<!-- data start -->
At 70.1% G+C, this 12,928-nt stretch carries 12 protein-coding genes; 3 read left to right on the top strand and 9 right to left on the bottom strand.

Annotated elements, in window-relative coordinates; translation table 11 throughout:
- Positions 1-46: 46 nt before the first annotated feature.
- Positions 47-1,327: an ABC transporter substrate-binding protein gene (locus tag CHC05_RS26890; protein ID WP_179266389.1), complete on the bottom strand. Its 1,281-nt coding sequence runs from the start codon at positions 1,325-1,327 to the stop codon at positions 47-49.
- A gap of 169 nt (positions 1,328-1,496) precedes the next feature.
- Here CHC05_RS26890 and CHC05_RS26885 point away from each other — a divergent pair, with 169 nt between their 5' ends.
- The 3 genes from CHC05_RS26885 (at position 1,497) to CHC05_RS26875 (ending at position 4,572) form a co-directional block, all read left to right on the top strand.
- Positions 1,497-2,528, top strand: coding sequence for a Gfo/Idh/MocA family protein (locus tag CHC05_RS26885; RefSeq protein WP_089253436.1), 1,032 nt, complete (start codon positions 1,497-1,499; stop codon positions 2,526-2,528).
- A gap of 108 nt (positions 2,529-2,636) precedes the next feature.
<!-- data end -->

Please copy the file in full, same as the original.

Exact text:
At 70.1% G+C, this 12,928-nt stretch carries 12 protein-coding genes; 3 read left to right on the top strand and 9 right to left on the bottom strand.

Annotated elements, in window-relative coordinates; translation table 11 throughout:
- Positions 1-46: 46 nt before the first annotated feature.
- Positions 47-1,327: an ABC transporter substrate-binding protein gene (locus tag CHC05_RS26890; protein ID WP_179266389.1), complete on the bottom strand. Its 1,281-nt coding sequence runs from the start codon at positions 1,325-1,327 to the stop codon at positions 47-49.
- A gap of 169 nt (positions 1,328-1,496) precedes the next feature.
- Here CHC05_RS26890 and CHC05_RS26885 point away from each other — a divergent pair, with 169 nt between their 5' ends.
- The 3 genes from CHC05_RS26885 (at position 1,497) to CHC05_RS26875 (ending at position 4,572) form a co-directional block, all read left to right on the top strand.
- Positions 1,497-2,528, top strand: coding sequence for a Gfo/Idh/MocA family protein (locus tag CHC05_RS26885; RefSeq protein WP_089253436.1), 1,032 nt, complete (start codon positions 1,497-1,499; stop codon positions 2,526-2,528).
- A gap of 108 nt (positions 2,529-2,636) precedes the next feature.